According to the US Bureau of Labor Statistics, nearly 60% of women 15 and older were employed in 2000. By 2015, that figure had dropped to 56.7%. While the difference seems small, it represents a trajectory toward fewer women in the workplace, and companies are losing out on the unique strengths women bring to the table.

As discussed in our last post, societal barriers no longer prevent women from pursuing careers, but that doesn’t automatically mean all of them want to. Increasingly, women are choosing a different path—particularly mothers of young children.

In its Women in America: Work and Life Well-Lived report, Gallup found that more than half (54%) of working mothers expressed a preference to stay at home, while a mere 40% indicated a desire to work outside home.

Women feel the pull of family more strongly than men. Seventy percent of working fathers express a preference to work outside the home (interestingly, the same percentage as working women without children)—10% lower than those who don’t have children. While men’s desire to work outside the home is lessened if they have children, 70% is still far higher than the 40% of working mothers who wish to do so.

It’s not so much that women want to opt out of work but rather out of the workplace, finding the culture less accommodating to their needs and broader work-life aspirations. So what can organizations do differently to draw in and support women?

Where Are Companies Failing Women?

  1. Work-at-home policies. While a third of the women surveyed indicated their employers were doing “very well” when it came to permitting them to work at home, another third said their employers were doing “very poorly.” Obviously, some jobs require a physical presence, but most office work can be conducted remotely these days. This is more of a cultural shift since the technology already exists to implement a more malleable work-at-home policy.
  2. Health insurance. Companies also scored relatively low when it came to providing adequate health insurance coverage—of special concern to women raising families. Sixteen percent reported their companies did “very poorly” in this area, and 12% said “somewhat poorly.”
  3. Wage gap. Most think women have achieved equality in the workplace, but as recently as 2015, women still suffered a 20-percent wage gap, making just “80 cents for every dollar earned by men” according to the Institute for Women’s Policy Research. Lower wages paired with higher health insurance premiums and childcare costs make employment a greater challenge for mothers.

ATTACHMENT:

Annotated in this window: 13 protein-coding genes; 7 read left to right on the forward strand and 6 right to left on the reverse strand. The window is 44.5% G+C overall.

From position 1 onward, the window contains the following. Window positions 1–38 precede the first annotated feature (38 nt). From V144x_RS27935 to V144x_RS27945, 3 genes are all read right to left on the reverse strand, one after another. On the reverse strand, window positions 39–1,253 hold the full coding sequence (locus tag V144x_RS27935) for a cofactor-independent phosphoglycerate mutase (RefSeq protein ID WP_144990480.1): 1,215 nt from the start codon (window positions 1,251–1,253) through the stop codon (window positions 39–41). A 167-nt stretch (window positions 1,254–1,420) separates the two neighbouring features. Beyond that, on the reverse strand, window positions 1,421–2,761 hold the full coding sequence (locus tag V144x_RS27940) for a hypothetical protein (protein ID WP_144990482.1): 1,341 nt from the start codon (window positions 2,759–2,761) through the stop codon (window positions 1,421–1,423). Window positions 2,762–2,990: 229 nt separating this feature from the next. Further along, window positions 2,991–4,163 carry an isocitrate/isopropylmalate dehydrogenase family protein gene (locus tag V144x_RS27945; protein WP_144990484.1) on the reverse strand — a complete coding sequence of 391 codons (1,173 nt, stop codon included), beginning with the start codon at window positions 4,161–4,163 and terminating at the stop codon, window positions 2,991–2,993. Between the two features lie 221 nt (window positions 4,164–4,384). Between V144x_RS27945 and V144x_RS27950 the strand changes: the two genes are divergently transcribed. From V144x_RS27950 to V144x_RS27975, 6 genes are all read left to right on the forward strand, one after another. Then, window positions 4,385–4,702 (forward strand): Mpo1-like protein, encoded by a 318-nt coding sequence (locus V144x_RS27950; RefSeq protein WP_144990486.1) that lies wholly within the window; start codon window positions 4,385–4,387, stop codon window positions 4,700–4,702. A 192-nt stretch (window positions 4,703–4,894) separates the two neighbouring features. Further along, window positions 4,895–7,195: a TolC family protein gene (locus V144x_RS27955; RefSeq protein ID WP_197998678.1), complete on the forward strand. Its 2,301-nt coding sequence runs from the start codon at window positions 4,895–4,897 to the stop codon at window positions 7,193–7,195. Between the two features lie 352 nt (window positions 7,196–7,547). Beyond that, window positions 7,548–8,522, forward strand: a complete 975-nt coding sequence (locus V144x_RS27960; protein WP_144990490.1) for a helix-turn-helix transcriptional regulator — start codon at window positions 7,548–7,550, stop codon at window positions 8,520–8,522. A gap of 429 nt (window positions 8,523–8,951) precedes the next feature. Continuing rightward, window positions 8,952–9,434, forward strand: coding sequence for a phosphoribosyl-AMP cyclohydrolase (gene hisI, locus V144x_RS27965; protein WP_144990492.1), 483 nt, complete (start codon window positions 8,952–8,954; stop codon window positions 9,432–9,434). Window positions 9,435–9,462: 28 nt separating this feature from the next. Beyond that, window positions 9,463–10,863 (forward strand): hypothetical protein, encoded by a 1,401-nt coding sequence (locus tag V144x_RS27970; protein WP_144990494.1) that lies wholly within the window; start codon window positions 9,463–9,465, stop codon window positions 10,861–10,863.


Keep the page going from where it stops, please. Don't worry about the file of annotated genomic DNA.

4. Flexible schedules. For many women, pay is less important than flexible hours, whether it be working an earlier or later shift or simply being able to pop out during the afternoon to pick up their kids from school. As employers adapt to these growing demands, they will be able to attract more female candidates.
  5. Sick and vacation leave. Companies seem to be doing better in this regard, with 58% of women stating their employers provided adequate sick and vacation time. That response, however, did not indicate whether the women felt free to take said leave. Some companies may make it difficult or impossible for women to take advantage of leave policies due to scheduling demands and a high-pressure workplace culture.
  6. Opportunity for advancement. While 38% of women reported their employers are doing well in this area, 10% and 14% said their organizations were doing “very poorly” and “somewhat poorly.”

Both mothers and women without children ranked their employers similarly on all six of these factors, suggesting these organizational shortcomings affect all women equally.

How does your organization rank in these areas? Do you consider the workplace hostile or welcoming to women, particularly working mothers, and why? If you’re not sure, let Capiche help you assess the situation. Give Chris a call at 541.601.0114 or email her to explore options.

In our next post, we’ll delve into what motivates women to enter the workforce along with the benefits companies reap by employing women.

Women in the Workplace—How Far Have We Really Come?

These days, women are told they can have it all—career, family, personal growth. For many, this is true, but that’s not to say it’s an easy juggling act—particularly with the escalating demands of an increasingly competitive workplace. Forty years ago, women had to choose: either work or family, not both. A few decades before that, there wasn’t even a choice. The answer was a given: family.

Women’s roles in the workplace and home have changed radically in the last century. We tend to forget it was only 1920 when women gained the right to vote through the 19th Amendment. Gallup explores the topic of women in the workplace in a new 94-page report titled Women in America: Work and Life Well-Lived.

For this study, Gallup surveyed approximately 323,500 US women and has plans to issue a follow-up report on women worldwide in collaboration with the International Labour Organization in 2017.

With more than 73.5 million women working today and more millennial females holding higher education degrees than their male counterparts, women of the twenty-first century clearly have more options than their grandmothers did.